Our technical working group at Paragon Costs has been thrashing through the implications of these changes and the decision. Here you will find our practical guidance!
If in doubt- file and serve your budget
The rules say that costs budgeting will not apply where the claim is brought on behalf of a minor and will not normally apply where the Claimant has a limited or impaired life expectancy. But what if you receive a standard order requiring you to provide a costs budget? PD 3E provides that the Court has discretion to make an order requiring costs budgets in a case where it would not ordinarily be applicable. Our view is that if you receive such an order, file and serve a costs budget. If you have time then you may want to query this with the Court in advance, but in the absence of a response, our advice would be to err on the side of caution and prepare the costs budget.
When to file with the Directions Questionnaire
The rules make it clear that where the value on the claim form is less than £50,000 you should file and serve your costs budget with the DQ. But what if no value is stated? Or what about non-monetary claims? Again our view is that where there is doubt, file and serve your budget. So unless the value is expressly stated to be a sum of £50,000 or more, we would suggest that you file and serve your budget.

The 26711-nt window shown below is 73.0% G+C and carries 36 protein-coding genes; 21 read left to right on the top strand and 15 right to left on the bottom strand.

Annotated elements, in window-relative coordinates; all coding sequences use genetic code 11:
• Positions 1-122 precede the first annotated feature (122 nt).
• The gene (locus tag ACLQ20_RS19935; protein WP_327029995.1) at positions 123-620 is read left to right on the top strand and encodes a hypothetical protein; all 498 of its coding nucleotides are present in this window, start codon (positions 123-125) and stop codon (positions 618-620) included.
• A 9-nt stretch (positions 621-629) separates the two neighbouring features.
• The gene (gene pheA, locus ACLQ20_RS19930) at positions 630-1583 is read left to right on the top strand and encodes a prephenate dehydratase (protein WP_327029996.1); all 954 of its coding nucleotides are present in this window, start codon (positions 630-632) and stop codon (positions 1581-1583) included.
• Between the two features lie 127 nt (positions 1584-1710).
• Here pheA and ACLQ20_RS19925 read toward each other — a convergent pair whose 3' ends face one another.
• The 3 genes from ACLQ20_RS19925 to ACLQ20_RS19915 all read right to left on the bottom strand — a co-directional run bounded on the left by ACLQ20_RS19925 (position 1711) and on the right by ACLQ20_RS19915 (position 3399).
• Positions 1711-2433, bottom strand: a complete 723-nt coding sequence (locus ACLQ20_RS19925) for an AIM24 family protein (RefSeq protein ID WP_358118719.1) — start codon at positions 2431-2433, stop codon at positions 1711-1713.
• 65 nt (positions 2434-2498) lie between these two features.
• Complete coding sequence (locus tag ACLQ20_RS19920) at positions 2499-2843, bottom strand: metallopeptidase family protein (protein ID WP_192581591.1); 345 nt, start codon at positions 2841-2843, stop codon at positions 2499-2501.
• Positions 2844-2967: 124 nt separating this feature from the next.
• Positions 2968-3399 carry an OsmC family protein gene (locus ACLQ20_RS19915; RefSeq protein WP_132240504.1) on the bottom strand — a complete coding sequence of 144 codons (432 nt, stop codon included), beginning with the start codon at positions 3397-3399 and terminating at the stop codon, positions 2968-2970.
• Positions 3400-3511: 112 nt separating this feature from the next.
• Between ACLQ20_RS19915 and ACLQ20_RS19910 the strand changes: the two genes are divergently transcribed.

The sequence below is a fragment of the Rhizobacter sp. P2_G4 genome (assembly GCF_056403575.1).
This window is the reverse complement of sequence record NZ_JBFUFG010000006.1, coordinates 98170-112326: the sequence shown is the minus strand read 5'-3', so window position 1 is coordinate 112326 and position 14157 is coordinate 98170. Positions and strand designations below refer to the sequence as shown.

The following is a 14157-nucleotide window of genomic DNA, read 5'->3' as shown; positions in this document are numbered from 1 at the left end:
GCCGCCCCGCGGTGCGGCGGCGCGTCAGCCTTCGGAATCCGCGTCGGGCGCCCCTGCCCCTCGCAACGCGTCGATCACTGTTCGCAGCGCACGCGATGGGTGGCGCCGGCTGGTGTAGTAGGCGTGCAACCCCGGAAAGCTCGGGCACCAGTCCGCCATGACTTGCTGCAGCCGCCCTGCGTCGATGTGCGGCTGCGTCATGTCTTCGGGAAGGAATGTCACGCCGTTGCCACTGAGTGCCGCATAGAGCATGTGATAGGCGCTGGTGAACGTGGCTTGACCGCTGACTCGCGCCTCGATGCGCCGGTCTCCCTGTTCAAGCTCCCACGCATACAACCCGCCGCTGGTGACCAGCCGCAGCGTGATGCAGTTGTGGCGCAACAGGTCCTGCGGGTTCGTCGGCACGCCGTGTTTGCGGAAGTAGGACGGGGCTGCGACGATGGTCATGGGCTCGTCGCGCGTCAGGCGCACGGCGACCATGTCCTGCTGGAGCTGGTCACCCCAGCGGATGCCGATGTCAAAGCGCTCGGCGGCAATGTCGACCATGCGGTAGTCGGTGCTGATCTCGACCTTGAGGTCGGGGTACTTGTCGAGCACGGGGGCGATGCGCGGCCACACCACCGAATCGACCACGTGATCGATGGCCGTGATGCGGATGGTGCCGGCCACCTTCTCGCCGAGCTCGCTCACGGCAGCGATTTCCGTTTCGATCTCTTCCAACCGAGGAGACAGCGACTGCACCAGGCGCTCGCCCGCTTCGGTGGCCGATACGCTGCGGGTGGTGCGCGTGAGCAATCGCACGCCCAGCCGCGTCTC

Serving Budgets 21 days before the CMC
This makes sense as it allows a greater period of time for the parties to discuss the respective costs budgets. The parties must allow plenty of time for the preparation of the budgets and should engage in discussions as to directions in advance of preparing the budget. So often we are faced with budgets that are poles apart due to the discrepancy with directions. Directions are then agreed at the last minute but there is insufficient time to amend the budgets to reflect the agreed directions. Allow yourself plenty of breathing space and engage in discussions regarding directions as soon as DQs are exchanged.
Parties must follow the Precedent H Guidance Note in all respects. That should be fine in most cases, but there is always work that does not fit squarely within any phase. Historically we have claimed such costs as either Pre-Action or Trial Preparation. That logic will not be accepted moving forward, so we will now claim non-phaseable work in the most appropriate phase at that time.
The guidance allows for updated budgets at the PTR stage. This seems to be in addition to the initial budget, for which 1% is allowed, and work up to and including the first Costs Management Conference, for which 2% is allowed. We will therefore be including time at the PTR stage to update the budget, but were not quite sure why this is necessary as a matter of course….